Prediabetes: What You Need to Know

Prediabetes: What You Need to Know

Updated November 2020. 

If you recently developed prediabetes, you're not alone. An estimated 79 million Americans have prediabetes. However, with some lifestyle and diet adjustments, you can make healthy changes to help prevent diabetes.

What is prediabetes?

Prediabetes is a condition in which your blood glucose has started to rise but is not elevated enough for a diagnosis of diabetes. It is a warning sign that you are at a high risk of developing diabetes.

Unfortunately, there are no clear symptoms for prediabetes. If you are diagnosed with prediabetes it is important to understand that you're not definitely going to develop diabetes, but you are at risk.

There are many changes you can make to lower your risk and prevent the disease. In fact, research has shown that diet and lifestyle changes can reduce your risk for developing diabetes by 58%!

What are the tests for prediabetes?

Typically it will show up on a blood test. These are three different blood tests that can indicate prediabetes:

Test: Normal Range Prediabetes Diabetes
Fasting blood glucose <100 101-125 >125
Hemoglobin A1C <5.8 5.8-6.4 >/= 6.5
2-hour oral glucose tolerance test <140 140-199 >/= 200

What can you do to delay or prevent diabetes?

Tip 1: Change your diet!

  • Eat more fruits and vegetables: Aim for 5 servings daily.
  • Choose non-starchy vegetables such as asparagus, beets, broccoli, cabbage, carrots, cauliflower, celery, cucumber, green beans, lettuce, mushrooms, onions, peppers, spinach, tomatoes, or zucchini.
  • Choose whole grains over processed grains. Try brown rice, whole grain pasta, whole grain bread, or quinoa.
  • Include fish in your diet two to three times per week. Fish rich in omega-3 fatty acids include salmon, sardines, and mackerel.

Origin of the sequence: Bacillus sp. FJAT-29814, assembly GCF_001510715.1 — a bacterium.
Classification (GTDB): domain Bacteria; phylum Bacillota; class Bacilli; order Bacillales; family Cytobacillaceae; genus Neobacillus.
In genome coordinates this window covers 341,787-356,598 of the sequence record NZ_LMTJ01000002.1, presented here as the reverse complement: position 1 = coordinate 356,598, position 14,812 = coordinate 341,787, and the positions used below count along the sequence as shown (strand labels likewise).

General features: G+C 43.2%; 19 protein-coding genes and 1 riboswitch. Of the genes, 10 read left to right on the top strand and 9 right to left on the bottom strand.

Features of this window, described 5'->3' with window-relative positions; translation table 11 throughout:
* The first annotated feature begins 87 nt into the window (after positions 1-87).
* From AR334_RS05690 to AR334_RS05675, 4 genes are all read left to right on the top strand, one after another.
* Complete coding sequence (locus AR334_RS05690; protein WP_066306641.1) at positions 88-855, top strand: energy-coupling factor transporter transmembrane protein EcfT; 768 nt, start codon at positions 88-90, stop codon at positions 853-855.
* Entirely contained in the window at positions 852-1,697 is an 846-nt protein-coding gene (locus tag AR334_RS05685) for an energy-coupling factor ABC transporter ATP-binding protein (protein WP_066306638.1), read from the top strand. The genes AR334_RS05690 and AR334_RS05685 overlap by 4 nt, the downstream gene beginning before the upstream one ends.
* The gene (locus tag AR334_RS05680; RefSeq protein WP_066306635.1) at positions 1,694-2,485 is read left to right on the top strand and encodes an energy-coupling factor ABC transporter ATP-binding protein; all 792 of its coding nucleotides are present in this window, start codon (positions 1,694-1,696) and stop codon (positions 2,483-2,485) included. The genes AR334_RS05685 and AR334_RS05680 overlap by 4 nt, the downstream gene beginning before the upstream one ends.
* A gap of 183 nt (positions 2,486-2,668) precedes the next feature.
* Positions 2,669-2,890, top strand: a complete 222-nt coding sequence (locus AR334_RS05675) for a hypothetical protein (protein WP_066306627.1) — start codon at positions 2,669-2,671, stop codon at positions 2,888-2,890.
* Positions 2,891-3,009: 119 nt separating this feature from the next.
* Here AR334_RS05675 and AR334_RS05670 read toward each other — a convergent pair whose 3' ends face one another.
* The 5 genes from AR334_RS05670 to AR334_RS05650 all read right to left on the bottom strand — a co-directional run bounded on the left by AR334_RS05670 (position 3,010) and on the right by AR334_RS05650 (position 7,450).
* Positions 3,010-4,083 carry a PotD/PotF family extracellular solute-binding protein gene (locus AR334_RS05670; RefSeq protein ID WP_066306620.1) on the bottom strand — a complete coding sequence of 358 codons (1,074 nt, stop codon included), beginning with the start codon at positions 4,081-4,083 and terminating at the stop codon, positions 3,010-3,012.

• Include beans and legumes in your meals such as kidney beans, pinto beans, lentils, and chickpeas.
  • Cut back on high-calorie snack foods and desserts.
  • Choose lean meats such as skinless poultry or lean cuts of beef and pork.
  • Being overweight increases your risk of both diabetes and heart disease. Even a moderate amount of weight loss can drastically reduce your risk.
    • For example, if you currently weigh 200 lbs., losing only 14 lbs. could significantly reduce your risk of developing diabetes. 

Tip 2: Get Moving

  • Start out slow. Be active for 10 minutes at a time 3 to 4 times per week.
  • Try walking for 15 minutes in the morning and 15 minutes at night.
  • Continue to increase your activity with the goal of 20 minutes per day, 5 times a week.

There are many ways to delay or prevent the development of diabetes. Almost all patients with type 2 diabetes have prediabetes first. If you are diagnosed with prediabetes, it is a good time to start making changes to your diet and lifestyle!

Need help with changing your lifestyle? Connect with a registered dietitian on Amwell for help creating meal plans, grocery lists, and weight loss goals.

Now is the time to try telemedicine!

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